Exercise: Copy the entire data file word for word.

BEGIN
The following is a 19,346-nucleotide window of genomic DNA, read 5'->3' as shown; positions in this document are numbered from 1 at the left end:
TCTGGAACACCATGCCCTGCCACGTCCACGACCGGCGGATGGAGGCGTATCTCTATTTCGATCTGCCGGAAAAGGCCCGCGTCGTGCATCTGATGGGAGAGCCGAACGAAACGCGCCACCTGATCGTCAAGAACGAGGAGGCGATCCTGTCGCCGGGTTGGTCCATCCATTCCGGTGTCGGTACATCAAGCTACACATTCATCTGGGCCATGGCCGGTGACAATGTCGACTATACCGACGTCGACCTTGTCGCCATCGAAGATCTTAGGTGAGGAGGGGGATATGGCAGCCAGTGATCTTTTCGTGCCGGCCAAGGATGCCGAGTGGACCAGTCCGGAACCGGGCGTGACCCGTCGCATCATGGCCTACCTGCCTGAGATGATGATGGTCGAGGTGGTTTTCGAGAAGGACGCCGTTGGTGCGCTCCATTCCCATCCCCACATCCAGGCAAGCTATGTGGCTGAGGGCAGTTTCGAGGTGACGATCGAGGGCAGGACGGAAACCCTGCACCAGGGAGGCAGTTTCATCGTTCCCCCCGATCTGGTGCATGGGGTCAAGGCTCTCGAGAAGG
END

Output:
The following is a 19,346-nucleotide window of genomic DNA, read 5'->3' as shown; positions in this document are numbered from 1 at the left end:
TCTGGAACACCATGCCCTGCCACGTCCACGACCGGCGGATGGAGGCGTATCTCTATTTCGATCTGCCGGAAAAGGCCCGCGTCGTGCATCTGATGGGAGAGCCGAACGAAACGCGCCACCTGATCGTCAAGAACGAGGAGGCGATCCTGTCGCCGGGTTGGTCCATCCATTCCGGTGTCGGTACATCAAGCTACACATTCATCTGGGCCATGGCCGGTGACAATGTCGACTATACCGACGTCGACCTTGTCGCCATCGAAGATCTTAGGTGAGGAGGGGGATATGGCAGCCAGTGATCTTTTCGTGCCGGCCAAGGATGCCGAGTGGACCAGTCCGGAACCGGGCGTGACCCGTCGCATCATGGCCTACCTGCCTGAGATGATGATGGTCGAGGTGGTTTTCGAGAAGGACGCCGTTGGTGCGCTCCATTCCCATCCCCACATCCAGGCAAGCTATGTGGCTGAGGGCAGTTTCGAGGTGACGATCGAGGGCAGGACGGAAACCCTGCACCAGGGAGGCAGTTTCATCGTTCCCCCCGATCTGGTGCATGGGGTCAAGGCTCTCGAGAAGG